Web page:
Confessional Politics Women’s Sexual Self-Representations in Life Writing and Popular Media
Edited by Irene Gammel
Carbondale: Southern Illinois University Press, 1999.
Elsa’s experimental and performative poetry
The premise of Confessional Politics is that in this confessional age, "telling all is in." From a unique variety of perspectives and angles, the essays in this collection explore the association of confession with femininity; they examine its function as a gender-specific discourse as they probe its many feminized genres and subgenres. Confessional Politics investigates the creative and strategic ways in which women shape the telling of their sexual stories in order to resist and negotiate the confessional practices designed to contain them.
Investigating the confessional politics of traditional forms of life writing (including erotic diaries, letters, and confessional fiction), this book significantly expands its focus beyond conventional forms to include practices affecting mass readerships and audiences. The collection addresses provocative general topics: talk shows, sexual harassment, sexual abuse, sexuality, self-help books, and cross-dressing, as well as expressive works such as contemporary Canadian women's poetry, lesbian fiction, performance art, Anne Frank's recently released complete diary, and memoirs.
Praise and Reviews
Gammel has done a simply outstanding job. This is not a collection of ten essays on a related topic. The division of the book into Confessional Interventions, Confessional Modalities, and Confessional Inversions allows the reader to read this book as a single unit, something that unfortunately rarely happens in such gatherings of essays.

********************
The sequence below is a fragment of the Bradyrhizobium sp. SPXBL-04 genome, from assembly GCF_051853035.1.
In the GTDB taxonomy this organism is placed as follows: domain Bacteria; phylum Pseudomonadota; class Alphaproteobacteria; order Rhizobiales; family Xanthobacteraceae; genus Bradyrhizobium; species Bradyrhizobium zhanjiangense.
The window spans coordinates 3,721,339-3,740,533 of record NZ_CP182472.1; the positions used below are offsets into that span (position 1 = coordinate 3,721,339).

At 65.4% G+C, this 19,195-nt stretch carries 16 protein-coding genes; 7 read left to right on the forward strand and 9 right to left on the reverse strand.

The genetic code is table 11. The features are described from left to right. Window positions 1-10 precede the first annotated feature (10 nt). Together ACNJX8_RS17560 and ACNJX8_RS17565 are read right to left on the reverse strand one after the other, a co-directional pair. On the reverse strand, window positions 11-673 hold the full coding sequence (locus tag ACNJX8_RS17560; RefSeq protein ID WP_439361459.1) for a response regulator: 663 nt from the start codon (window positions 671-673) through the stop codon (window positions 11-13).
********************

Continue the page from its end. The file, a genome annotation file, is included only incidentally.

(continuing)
— James King, author of Virginia Woolf and William Blake: A Life
Readers interested in feminism, discourse analysis, and contemporary culture will not be disappointed by Confessional Politics. Gammel has done a masterful job of unifying the ten essays in her collection into a cohesive whole. Each section opens with a clear, yet succinct, discussion of the methodology used to link essays and fuller explanations of the discursive concepts described in the introduction. ... Of the three works under review, Gammel's is the most unified and coherent.
— Pam Lieske, College Literature 28.3 (2001)
Gammel launches a fascinating discussion of Helen Hessel, who wrote a collaborative sexual diary with her lover; the diary was denied publication, but her sexual life story entered cultural history when it was appropriated by Francois Truffaut in his 1961 film Jules and Jim. More than confess, these women strategically used and abused traditional confession.
— Lisa Potvin, Canadian Review of Comparative Literature 26.2 (1999).
Gammel takes us from Dante recounting Francesca's confession of her infidelity to Monica Lewinksy and Lorena Bobbitt's recent confessions, thereby making a case for this form of women's expression as a genre with a long history.
— ELT 43.2 (2000)